By Susan O'Neill Posted April 12, 2010, 3:24 PM EDT
TORONTO The Art Gallery of Ontario played host to more than 1,800 guests Thursday for the sixth incarnation of the museum's Massive Party benefit, which adopted a Prohibition-era speakeasy theme and included installations by five artists. The event committee, co-chaired by Gillian Hewitt Smith and Dan McClure, worked with Jane Hilton, manager of individual giving, and Toronto artist Bruno Billio to plan and execute the event, spread over three levels of the gallery.
“The theme was really a response to the space itself,” Hilton said of the event, held in the Gallery School, Walker Court, and Baillie Court. “The Gallery School has an underground feel to it. We thought that fit with doing a speakeasy theme. It's a retro take on the notion of an insider's club.”
Billio, who collaborated with the A.G.O. on Massive Party back in 2006, served as artistic director. He positioned two Model T Fords outside the gallery's Dundas Street entrance and used black paper to cover the windows and doors along the front of the venue.
Black palm plants and two glossy black bars filled the cocktail space in Walker Court, where installations by artists Jon Sasaki and Janis Demkiw were on display. Sasaki's projection installation referenced silent films, while Demkiw's “Secret Stash” installation had guests peering beneath a trap door.
From the main level, guests passed through a corridor dressed with faux brick walls (designed to feel like a back alley) and took an elevator down to the lower level Gallery School, the site of a V.I.P. reception, where two bouncers requested either a donation or a password (“moonshine”) to enter the room. Artist Dean Baldwin used cardboard liquor boxes to craft an installation called ”Liquor Box Band Stand,” which provided a backdrop for the stage on the lower level.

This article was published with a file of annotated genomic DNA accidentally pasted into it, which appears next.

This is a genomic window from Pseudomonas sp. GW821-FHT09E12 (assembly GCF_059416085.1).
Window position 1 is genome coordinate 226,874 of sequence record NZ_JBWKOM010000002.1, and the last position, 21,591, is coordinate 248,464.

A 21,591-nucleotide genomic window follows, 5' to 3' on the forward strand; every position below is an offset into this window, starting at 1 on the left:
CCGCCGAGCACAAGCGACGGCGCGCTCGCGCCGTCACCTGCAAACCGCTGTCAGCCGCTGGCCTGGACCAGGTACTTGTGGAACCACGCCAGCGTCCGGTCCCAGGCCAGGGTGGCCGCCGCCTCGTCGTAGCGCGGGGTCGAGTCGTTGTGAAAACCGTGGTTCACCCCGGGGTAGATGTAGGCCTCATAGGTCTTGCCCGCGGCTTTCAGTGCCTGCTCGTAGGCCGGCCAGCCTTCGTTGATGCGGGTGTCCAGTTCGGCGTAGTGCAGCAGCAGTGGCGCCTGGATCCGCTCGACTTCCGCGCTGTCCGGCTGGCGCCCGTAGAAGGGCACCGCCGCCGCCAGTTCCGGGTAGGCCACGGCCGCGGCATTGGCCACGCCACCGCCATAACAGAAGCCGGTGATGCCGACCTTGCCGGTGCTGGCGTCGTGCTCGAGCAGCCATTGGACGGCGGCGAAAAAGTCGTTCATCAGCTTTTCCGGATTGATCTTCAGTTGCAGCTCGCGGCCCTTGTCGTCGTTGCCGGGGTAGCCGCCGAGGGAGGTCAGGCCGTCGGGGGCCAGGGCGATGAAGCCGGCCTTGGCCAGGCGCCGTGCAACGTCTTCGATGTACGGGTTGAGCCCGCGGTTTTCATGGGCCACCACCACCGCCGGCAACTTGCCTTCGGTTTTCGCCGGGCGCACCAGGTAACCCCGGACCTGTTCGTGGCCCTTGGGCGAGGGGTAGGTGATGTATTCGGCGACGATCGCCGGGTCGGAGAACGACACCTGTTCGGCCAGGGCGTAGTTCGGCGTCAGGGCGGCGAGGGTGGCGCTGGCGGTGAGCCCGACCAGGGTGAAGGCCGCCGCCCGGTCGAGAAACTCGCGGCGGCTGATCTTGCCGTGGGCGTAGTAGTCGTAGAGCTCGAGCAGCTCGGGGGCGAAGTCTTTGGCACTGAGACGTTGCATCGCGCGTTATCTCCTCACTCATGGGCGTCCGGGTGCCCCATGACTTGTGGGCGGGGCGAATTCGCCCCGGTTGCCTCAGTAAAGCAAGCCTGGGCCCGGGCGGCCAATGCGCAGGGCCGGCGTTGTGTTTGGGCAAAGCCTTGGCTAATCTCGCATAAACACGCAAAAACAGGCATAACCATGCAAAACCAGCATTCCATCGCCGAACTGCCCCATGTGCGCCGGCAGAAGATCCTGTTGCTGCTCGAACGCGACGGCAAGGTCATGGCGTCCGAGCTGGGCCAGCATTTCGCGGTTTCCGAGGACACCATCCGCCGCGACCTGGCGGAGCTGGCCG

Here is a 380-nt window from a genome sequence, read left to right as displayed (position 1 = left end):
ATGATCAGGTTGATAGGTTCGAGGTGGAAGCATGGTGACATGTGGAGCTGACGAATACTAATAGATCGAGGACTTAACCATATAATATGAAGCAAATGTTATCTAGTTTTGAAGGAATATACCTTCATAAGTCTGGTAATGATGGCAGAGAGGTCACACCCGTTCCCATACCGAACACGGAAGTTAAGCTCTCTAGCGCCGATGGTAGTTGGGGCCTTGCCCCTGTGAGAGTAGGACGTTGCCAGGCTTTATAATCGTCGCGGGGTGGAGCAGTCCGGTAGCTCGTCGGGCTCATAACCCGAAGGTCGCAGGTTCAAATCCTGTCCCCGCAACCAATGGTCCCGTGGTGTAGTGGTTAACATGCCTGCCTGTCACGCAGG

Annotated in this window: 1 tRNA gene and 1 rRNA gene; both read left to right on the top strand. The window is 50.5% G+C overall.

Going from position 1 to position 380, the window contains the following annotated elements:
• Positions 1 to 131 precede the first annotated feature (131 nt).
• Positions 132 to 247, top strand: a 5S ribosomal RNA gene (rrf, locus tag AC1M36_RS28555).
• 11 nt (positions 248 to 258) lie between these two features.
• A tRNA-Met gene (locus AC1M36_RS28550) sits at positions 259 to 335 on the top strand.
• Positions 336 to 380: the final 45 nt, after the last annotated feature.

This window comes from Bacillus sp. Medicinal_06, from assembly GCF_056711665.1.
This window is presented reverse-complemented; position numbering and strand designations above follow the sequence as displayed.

Upstairs in Baillie Court, the A.G.O.'s main event space, Billio hung oversize white tissue balls from the ceiling, created lounge areas with black furnishings from Furnishings by Corey, and projected images from an opium den to create the feel of an after-hours tea room. “It's very stylized, chic, and all black,” he said of the room. “We wanted the space to have a smokey, moody feel.”
Artist Laurel Woodcock's vinyl installation, called “Moon Shine,” graced the mirrors in the washrooms outside Baillie Court, and guests could purchase a pair of custom shot glasses inspired by her work. Members of Diane Borsato's dance troupe performed impromptu routines throughout the night. Additional performers included DJ M, Monsieur Cedric, Whitney, Tanika Charles, and Deejay L'Oquenz.
A.G.O. executive chef Anne Yarymowich oversaw the catering, with black-clad staff from The Butler Did It offering a selection of hors d’oeuvres, like mini grilled cheese sandwiches, truffled popcorn, and dim sum. Specialty cocktails included the Anti-Freeze Martini and Green Tea Spritzers.